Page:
Hickey: F1 Has a Team Problem
Five years ago, I wrote about how IndyCar has a desperate problem when it comes to the teams within the series and how unstable everything would be if just one team pulled out.
I feel like a broken record at this point.
The good news for IndyCar is since I wrote that, we've seen new full-time teams come forward, like McLaren, Harding-Steinbrenner, Carlin, and Meyer-Shank, with part-time efforts from Juncos, DragonSpeed, Citrone/Buhl, Clauson-Marshall, Team Goh, Team Stange, Scuderia Corsa, and a couple of others.
That's quite the turnaround since I decided to chirp about it. I am really impressed with the growth IndyCar has seen in regards to adding teams, and Jay Frye & Co. deserve a lot of credit.
I can't help but feel that Formula 1 is in the same unstable situation in regards to the amount of teams.
The sport currently fields ten teams each with two entries (mandated rules by the governing body). Of the ten teams, only three are 'works' teams, meaning that their team is also owned by the engine supplier (Mercedes, Ferrari, Renault). The other seven teams are privateer teams of sorts, as in they are owned by sponsors or business people. In my opinion, F1 could really use a Porsche, Audi, Ford, etc. type of car manufacturer to join the sport and inject some new life into it.
Some good news on the horizon is that Lawrence Stroll, who's a part of the investment group that took control of Racing Point, bought 20% of Aston Martin and intends to rebrand the team as Aston Martin Racing in 2021. Stroll has indicated that he wants the team to become a works team, meaning they will also produce their own engines. Confirmation of that has not been made official at this time.
I wonder if the pink will stay when Aston Martin Racing becomes official (Photo: MotorSportsWeek)
On the opposite end of the spectrum, sponsoring F1 is an expensive operation, and given the recent history of F1 teams going into administration (an attempt to find a buyer before officially going out of business), it concerns me the amount of teams that could suddenly fold if sponsors leave is very concerning. The non-works teams face a constant battle behind the scenes.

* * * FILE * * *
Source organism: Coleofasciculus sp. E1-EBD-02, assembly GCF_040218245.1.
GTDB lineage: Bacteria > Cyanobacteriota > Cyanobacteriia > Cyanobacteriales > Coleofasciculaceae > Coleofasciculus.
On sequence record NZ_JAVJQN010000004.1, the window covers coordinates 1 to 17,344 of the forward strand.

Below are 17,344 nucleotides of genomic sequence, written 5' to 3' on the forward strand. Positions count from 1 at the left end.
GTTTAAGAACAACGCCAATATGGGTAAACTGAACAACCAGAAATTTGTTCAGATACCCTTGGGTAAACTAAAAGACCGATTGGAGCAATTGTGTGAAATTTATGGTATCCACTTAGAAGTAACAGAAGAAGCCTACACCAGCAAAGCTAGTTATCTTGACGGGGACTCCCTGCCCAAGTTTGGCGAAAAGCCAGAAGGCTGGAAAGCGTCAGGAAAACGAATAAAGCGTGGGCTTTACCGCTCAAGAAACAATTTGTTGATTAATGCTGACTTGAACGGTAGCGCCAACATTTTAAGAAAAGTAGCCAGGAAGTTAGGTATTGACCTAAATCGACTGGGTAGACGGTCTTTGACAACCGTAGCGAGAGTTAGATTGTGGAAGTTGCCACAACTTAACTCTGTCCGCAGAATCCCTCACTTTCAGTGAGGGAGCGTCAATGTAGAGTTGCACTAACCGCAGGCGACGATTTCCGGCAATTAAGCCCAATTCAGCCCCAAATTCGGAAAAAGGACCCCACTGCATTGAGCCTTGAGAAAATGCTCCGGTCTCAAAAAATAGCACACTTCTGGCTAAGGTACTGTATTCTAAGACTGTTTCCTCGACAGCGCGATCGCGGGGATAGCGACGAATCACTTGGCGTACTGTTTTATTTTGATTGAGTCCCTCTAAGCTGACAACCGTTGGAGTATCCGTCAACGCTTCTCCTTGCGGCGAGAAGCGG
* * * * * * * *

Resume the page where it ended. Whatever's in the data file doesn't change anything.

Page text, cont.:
Red Bull have not given any indications that they would pull out of F1, but threats have been made in the past, and if they did leave, they would take four entries with them (Red Bull and AlphaTauri).
Haas F1 is under threat, as owner Gene Haas has stated that if the team doesn't start well in 2020 that they may just leave the sport before the regulations change in 2021.
Other teams are constantly facing sponsorship battles, like Williams and McLaren.
And just recently, the FIA came to a controversial settlement with Ferrari over some of their 2019 engines not meeting standards. The settlement was confidential, thus not allowing the other teams not using Ferrari engines to learn of a punishment (if there was one).
Now, I'm no expert, but it doesn't seem like a good idea to cozy favor to one engine supplier when 70% of the grid does not use those engines.
What does history tell us? A lot of teams either being taken over, re-branded, or leaving altogether. Here's a recap of all the teams or any team changes that we've seen since 2000 -